I am thirteen there are men yelling at me and my friends all of the time where ever we go. There is the homeless man who asks me to marry him in the library, the teenagers at the bus stop who offer to give me booze in exchange for party favors, there is the boy at Sunday school who tells me all pretty girls are bitches because they won’t date him, there are the two old men in their sixties sitting in a red pickup truck who yell and honk at me and my friends as we hug on the street corner, there is my dad telling me not to yell back at the cat callers because it only makes things worse. I develop thicker skin, I stop making eye contact with people on the street, I learn to not accept kindness from strangers.

I am thirteen and my boyfriend tells me he will break up with me if I don’t have sex with him. I hold firm to my position, but I spend considerable time calculating how to get out from underneath him if I had to. His feelings are hurt so I try to comfort him by agreeing to do other stuff until his mom comes home.

I am fourteen and my new boyfriend has friends over upstairs. He convinces me to come to the bedroom with him to help him look for something. He tries to take my clothes off and pushes me against the wall as he keeps saying “you like that huh?” Even though I’m insistently suggesting that we go back upstairs. His friends take turns bursting into the bedroom, but he made no effort to lock the door until his dad came home. He broke up with me two weeks later because he had a bet with his friends that homeschoolers are easy and I didn’t put out.

I am fourteen it is New Year’s Eve and I am drunk on too much Amarula. I am lying on the couch, the room is spinning, while my friends are out smoking. My best friend’s boyfriend comes and sits beside me I can’t quite make him out, he is talking to me telling me how he’s always liked me, as he slides his hands up my shirt and under my bra. I can’t comprehend what’s happening I just keep saying “what are you doing?” Over and over while he pulls at my jeans. The outside door opens as everyone comes back inside, he is across the room before anyone knew what happened. We never talked about it.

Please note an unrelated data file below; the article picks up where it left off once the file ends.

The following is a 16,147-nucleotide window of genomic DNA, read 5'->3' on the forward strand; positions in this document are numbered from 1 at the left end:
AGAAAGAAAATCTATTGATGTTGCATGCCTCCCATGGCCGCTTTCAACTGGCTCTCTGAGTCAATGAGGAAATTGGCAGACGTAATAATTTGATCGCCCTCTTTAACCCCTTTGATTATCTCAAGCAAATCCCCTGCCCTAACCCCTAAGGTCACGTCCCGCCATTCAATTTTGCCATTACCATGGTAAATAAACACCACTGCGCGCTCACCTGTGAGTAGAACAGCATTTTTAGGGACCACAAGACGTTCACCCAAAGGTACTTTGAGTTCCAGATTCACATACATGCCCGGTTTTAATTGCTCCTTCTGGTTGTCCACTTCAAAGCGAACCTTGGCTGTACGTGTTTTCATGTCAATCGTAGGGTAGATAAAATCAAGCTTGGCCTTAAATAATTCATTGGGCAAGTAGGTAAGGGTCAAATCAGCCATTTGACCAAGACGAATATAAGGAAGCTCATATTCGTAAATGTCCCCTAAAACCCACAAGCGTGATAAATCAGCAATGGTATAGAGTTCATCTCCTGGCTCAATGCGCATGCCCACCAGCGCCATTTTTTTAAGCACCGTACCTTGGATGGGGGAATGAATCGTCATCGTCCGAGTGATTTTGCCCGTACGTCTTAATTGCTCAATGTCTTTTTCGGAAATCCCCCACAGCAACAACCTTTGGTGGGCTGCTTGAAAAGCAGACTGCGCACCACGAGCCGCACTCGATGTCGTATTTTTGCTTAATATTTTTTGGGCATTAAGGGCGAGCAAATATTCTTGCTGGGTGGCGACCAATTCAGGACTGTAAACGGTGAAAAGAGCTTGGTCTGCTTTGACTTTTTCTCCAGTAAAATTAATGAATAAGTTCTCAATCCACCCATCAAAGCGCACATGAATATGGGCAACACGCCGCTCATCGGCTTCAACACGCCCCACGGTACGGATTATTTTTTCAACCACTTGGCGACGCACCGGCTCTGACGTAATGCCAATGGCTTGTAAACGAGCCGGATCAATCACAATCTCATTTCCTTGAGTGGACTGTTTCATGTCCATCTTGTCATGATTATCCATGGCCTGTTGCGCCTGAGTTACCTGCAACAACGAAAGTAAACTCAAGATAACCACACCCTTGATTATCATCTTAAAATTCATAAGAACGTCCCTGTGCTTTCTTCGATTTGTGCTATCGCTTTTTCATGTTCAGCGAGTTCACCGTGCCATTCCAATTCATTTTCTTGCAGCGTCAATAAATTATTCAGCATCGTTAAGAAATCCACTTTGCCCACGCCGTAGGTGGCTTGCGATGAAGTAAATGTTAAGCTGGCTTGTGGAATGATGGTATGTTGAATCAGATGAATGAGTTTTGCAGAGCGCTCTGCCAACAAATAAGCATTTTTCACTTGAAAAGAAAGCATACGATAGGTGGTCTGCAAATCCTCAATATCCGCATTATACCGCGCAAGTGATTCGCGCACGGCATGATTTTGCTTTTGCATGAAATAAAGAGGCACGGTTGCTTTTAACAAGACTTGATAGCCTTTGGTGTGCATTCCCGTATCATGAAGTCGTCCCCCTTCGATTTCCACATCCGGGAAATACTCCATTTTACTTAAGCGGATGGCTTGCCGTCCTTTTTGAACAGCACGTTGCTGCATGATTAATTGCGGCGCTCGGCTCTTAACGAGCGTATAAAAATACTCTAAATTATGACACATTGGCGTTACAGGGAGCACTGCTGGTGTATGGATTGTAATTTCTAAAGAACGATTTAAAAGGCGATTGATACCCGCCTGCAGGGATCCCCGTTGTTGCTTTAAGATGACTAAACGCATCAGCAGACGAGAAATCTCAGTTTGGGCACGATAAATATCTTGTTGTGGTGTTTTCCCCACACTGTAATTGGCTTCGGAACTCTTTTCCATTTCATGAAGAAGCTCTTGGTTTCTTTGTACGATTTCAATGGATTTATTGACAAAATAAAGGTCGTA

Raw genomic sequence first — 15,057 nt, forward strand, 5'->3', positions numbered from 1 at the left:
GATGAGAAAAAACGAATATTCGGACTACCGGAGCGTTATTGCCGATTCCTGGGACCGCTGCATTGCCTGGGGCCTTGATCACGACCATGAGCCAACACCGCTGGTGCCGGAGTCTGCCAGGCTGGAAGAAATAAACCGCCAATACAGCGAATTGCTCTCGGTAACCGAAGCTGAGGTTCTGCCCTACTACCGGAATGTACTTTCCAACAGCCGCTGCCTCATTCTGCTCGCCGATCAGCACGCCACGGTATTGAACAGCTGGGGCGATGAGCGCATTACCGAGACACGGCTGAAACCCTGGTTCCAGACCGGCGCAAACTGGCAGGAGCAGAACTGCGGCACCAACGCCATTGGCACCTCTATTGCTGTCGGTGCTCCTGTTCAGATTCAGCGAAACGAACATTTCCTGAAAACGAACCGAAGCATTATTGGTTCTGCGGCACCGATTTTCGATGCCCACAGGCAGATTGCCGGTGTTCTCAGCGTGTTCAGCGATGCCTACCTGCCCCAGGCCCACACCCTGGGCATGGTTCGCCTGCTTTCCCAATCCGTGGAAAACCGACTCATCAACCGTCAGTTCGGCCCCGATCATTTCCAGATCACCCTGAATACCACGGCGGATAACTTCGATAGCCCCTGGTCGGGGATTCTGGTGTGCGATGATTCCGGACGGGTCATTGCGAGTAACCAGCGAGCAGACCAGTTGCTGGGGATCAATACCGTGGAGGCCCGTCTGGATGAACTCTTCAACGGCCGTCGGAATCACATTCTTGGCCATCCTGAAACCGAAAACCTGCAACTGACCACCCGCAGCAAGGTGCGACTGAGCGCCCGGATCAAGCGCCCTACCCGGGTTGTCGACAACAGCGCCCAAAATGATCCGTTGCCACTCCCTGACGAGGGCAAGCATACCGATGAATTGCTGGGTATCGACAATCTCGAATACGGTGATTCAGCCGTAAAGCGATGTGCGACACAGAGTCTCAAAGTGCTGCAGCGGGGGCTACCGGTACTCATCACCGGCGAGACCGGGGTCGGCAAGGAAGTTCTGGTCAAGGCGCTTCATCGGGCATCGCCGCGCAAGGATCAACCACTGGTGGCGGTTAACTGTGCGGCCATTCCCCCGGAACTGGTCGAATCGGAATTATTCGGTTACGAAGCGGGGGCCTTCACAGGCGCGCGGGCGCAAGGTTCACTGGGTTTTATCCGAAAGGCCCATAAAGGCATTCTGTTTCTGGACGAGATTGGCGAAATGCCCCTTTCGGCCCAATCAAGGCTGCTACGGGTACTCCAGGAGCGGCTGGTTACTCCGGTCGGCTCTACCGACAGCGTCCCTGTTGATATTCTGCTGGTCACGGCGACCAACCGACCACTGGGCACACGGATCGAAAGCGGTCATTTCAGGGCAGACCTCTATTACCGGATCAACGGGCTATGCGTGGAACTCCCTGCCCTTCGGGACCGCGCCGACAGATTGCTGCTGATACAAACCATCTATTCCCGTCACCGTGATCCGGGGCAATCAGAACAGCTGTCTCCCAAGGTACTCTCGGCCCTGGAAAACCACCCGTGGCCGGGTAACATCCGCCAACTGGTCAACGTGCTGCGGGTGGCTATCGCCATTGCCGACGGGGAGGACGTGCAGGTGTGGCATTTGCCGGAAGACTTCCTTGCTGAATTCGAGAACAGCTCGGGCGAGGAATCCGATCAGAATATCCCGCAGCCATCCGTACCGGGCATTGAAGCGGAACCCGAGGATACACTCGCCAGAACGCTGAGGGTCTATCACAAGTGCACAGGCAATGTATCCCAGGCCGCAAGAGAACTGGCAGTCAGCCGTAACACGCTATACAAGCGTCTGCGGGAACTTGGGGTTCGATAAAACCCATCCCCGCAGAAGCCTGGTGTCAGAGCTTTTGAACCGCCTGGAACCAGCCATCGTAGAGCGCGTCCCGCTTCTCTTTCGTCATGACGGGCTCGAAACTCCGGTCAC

I am fifteen and there is an older man interested in my acting career. He convinces me to stay at the after party past when the buses are running. He keeps buying me double rum and coke. We go outside for a smoke and walk six blocks through residential alleyways looking for a garage that doesn’t have a sensor light. He holds me so tight against his beer belly I couldn’t escape even if I knew where we were. I go limp like a doll and let him undo my jeans and grab my panties. I start muttering about “I have to go see my boyfriend” and he laughs at me “everyone is sleeping” he said “it’s late”. He follows me as I walk home and tells me what we did was innocent, and that I shouldn’t make a big deal out of it.

I am fifteen and one of the older boys at the party starts flirting with me and giving me drinks. He corners me in one of the bedrooms and pushes me onto the bed. He starts taking my clothes off while the other people at the party peer through the window. Someone finally gets through the door and tells me to put my clothes back on. I get lectured, he gets high-fives.

I am seventeen and working nights in the kitchen at a restaurant. I get off at my bus stop at 11:00 pm every night and walk two blocks to my house. Regularly there is someone who follows me home half a block behind. I walk faster with my keys in my fist and turn all the lights and tv on when I get home to try to make it seem like there are lots of people home instead of just me again. One night there is a man who tries to smash the living room window in while I am watching tv. I check to make sure the doors are locked and turn the tv up and try to show no fear hoping he will get bored and go away. Eventually one of my neighbours calls the police and scares him off. The police never come. I sleep with my light on that night.

I am twenty-one and my boyfriend tells me that he will leave me if I don’t have sex with him. “What is the point of having a girlfriend if I can’t get laid?” he says unironically. He convinces me that there is something wrong with my libido and that I need to fix it in order to save our relationship. I scour the internet for advice from sex therapists to marriage counsellors. We agree on a sex schedule, I push for once a week, he pushes for four, we meet in the middle at three so long as I will pleasure him in other ways when I’m not in the mood. I’m never in the mood but we learn to have sex anyway “for the health of the relationship”. I didn’t think of it as rape because I had agreed to the conditions under duress. When my depression got worse I blamed myself.

I am twenty-two and recently single. I still believe there is something wrong with my sexuality. I sleep with the first person who shows any interest in my body. He lives in my first boyfriends house and I have weird flashbacks. He gets me drunk and chokes me when I’m not expecting it and cums in my hair. I thank him for agreeing to sleep with me, and vow not to let this happen again.